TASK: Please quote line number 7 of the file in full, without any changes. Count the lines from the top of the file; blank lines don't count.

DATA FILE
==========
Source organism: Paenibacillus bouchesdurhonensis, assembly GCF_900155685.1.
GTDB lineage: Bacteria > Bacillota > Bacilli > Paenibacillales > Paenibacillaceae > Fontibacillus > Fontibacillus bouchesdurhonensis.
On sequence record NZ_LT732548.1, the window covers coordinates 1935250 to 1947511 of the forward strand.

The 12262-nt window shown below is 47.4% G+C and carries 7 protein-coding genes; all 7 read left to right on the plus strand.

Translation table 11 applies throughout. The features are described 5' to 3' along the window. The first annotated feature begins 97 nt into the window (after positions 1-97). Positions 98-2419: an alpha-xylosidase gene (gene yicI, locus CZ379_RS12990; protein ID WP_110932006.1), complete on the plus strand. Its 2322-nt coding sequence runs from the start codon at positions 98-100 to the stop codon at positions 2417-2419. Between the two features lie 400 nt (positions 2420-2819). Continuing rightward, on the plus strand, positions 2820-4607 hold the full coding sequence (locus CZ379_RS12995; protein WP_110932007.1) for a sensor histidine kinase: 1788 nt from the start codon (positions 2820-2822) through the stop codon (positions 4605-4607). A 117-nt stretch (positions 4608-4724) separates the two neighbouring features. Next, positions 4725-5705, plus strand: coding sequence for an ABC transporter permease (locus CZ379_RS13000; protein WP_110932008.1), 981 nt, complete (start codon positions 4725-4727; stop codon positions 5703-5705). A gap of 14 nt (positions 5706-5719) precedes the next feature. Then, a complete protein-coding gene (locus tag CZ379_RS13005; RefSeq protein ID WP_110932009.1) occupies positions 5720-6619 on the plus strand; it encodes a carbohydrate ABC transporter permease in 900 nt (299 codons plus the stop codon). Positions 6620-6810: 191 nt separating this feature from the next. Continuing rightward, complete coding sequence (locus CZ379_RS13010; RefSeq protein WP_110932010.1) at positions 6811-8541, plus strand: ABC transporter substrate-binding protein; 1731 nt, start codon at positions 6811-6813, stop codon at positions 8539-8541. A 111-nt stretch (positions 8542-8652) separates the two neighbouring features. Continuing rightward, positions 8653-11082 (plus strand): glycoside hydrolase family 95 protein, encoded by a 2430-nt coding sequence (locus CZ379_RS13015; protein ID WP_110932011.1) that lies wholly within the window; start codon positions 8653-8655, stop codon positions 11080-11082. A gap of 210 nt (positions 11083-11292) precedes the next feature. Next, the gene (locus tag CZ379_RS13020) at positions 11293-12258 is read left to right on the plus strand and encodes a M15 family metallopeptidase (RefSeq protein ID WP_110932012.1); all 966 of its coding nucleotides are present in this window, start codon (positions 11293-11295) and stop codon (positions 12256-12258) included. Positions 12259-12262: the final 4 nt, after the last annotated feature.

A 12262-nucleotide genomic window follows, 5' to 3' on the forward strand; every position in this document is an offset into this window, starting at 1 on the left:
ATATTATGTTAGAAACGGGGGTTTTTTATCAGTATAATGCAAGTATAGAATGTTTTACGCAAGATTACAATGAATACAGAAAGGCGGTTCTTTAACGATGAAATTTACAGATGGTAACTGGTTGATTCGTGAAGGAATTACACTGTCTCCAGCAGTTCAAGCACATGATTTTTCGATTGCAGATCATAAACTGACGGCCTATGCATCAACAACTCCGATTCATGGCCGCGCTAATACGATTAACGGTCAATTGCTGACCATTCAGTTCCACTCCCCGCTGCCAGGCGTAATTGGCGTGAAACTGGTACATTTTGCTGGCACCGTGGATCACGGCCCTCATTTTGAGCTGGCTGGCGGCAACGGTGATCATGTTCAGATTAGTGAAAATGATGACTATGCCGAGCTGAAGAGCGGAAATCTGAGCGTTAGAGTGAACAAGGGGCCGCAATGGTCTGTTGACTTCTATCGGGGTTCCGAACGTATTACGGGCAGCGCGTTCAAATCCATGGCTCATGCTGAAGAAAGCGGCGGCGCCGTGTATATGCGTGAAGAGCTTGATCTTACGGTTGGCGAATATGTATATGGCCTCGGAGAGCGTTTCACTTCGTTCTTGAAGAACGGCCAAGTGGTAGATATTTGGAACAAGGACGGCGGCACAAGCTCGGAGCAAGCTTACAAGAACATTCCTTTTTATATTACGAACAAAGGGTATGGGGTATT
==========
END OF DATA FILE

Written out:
ATATTATGTTAGAAACGGGGGTTTTTTATCAGTATAATGCAAGTATAGAATGTTTTACGCAAGATTACAATGAATACAGAAAGGCGGTTCTTTAACGATGAAATTTACAGATGGTAACTGGTTGATTCGTGAAGGAATTACACTGTCTCCAGCAGTTCAAGCACATGATTTTTCGATTGCAGATCATAAACTGACGGCCTATGCATCAACAACTCCGATTCATGGCCGCGCTAATACGATTAACGGTCAATTGCTGACCATTCAGTTCCACTCCCCGCTGCCAGGCGTAATTGGCGTGAAACTGGTACATTTTGCTGGCACCGTGGATCACGGCCCTCATTTTGAGCTGGCTGGCGGCAACGGTGATCATGTTCAGATTAGTGAAAATGATGACTATGCCGAGCTGAAGAGCGGAAATCTGAGCGTTAGAGTGAACAAGGGGCCGCAATGGTCTGTTGACTTCTATCGGGGTTCCGAACGTATTACGGGCAGCGCGTTCAAATCCATGGCTCATGCTGAAGAAAGCGGCGGCGCCGTGTATATGCGTGAAGAGCTTGATCTTACGGTTGGCGAATATGTATATGGCCTCGGAGAGCGTTTCACTTCGTTCTTGAAGAACGGCCAAGTGGTAGATATTTGGAACAAGGACGGCGGCACAAGCTCGGAGCAAGCTTACAAGAACATTCCTTTTTATATTACGAACAAAGGGTATGGGGTATT